Monday, May 4, 2009

Jordan Hall's new play 'Kayak': a fun paddle ride through deep waters

Yesterday, I attended a staged-reading of Jordan Hall’s new play Kayak at the Alumnae Theatre.

The one-act play is a brisk, sharply observed tug-of-war between a well-to-do mother and her son’s green-conscious, globally aware girlfriend. As I listened to the story unfold there were moments when I almost felt a blush come over my cheeks in recognition of the character of the mother. Jordan has captured lightning in a bottle with this character. She manipulates, plots and executes her own agenda on her son as only an over-invested mother can, with a smile and a well-crafted naïve stubbornness that aims to kill you with kindness all for your own good, because of course, you just don’t know any better.

The play is a comedic gem with many sparkling moments that sit on top of a strong emotional undercurrent. Both mother and girlfriend have meaty arguments and heated exchanges through out. The play quickly hooked me in with timely observations of life as we face it now in this era of global-warming doom.

It’s a delight to watch how the character of the mother plots out her agenda to win her son over to how his life should really be lived. Jordan's play clearly revealed for me how twisted the mother’s actions are. This was a revelation for me. After all, doesn’t every mother want her son to think her actions are all in the name of love, wanting only the best for her son, even though what she’s actually doing is smothering any chance for him to discover what’s best for himself.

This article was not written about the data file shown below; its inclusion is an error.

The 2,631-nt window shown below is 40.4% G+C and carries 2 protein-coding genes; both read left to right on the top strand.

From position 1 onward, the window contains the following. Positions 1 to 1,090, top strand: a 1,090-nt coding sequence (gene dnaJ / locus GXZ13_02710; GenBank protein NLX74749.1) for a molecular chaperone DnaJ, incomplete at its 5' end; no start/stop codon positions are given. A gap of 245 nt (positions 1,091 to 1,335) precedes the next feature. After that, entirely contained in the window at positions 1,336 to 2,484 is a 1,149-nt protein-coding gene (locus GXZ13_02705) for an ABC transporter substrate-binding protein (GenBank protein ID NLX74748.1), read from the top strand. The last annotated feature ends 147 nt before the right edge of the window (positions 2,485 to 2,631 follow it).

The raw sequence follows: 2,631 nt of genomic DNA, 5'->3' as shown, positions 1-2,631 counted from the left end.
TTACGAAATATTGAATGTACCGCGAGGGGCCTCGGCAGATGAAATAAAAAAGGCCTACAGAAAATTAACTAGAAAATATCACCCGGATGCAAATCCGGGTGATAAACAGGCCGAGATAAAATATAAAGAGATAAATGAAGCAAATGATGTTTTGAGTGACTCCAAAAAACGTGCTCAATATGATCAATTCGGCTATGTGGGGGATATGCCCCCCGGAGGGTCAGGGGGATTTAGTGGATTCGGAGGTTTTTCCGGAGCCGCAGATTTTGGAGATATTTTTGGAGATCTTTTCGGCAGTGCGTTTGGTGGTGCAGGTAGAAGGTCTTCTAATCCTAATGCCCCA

If I had one observation to make it would be that Peter, the character of the son, never really has it out with his mother and gives her a piece of his mind. I feel if this were fleshed out more it would give the play a much deeper resonance. If Peter speaks up he may end up hurting his mother in ways he’s always tried to avoid. Because, when he is finally forced to speak his mind, and damn the consequences, we won’t know our way out of the woods.

Having lived through this dynamic in my life, I wanted to see a real breakdown between the mother-son relationship where Peter becomes self-aware and throws off the years of being passively controlled as a mama’s boy, and stops placating her to keep that identity. He sees for the first time the stunted growth of a life lived accepting someone else’s vision for his own life, and experiences his own uncontainable resentment previously unrecognized. Suddenly, he sees the time he’s lost and the decisions that have been stalled because of it. Though, granted, this is perhaps another play, one I need to write myself…or perhaps, tracking down a good therapist might be the answer.

The fact that my feelings were sparked in such a way is a testament to the strength of Jordan’s characterizations. I felt so invested in the mother that I could feel my own relationship with my mother rush to the forefront and I wanted Peter to fight back.

I found the play to be a very inspiring work. I hope to see a fully realized production. Congratulations, Jordan, on another fine piece of writing. We will miss you as you start your next chapter away on the West Coast.

Visit Jordan's website with the link below:

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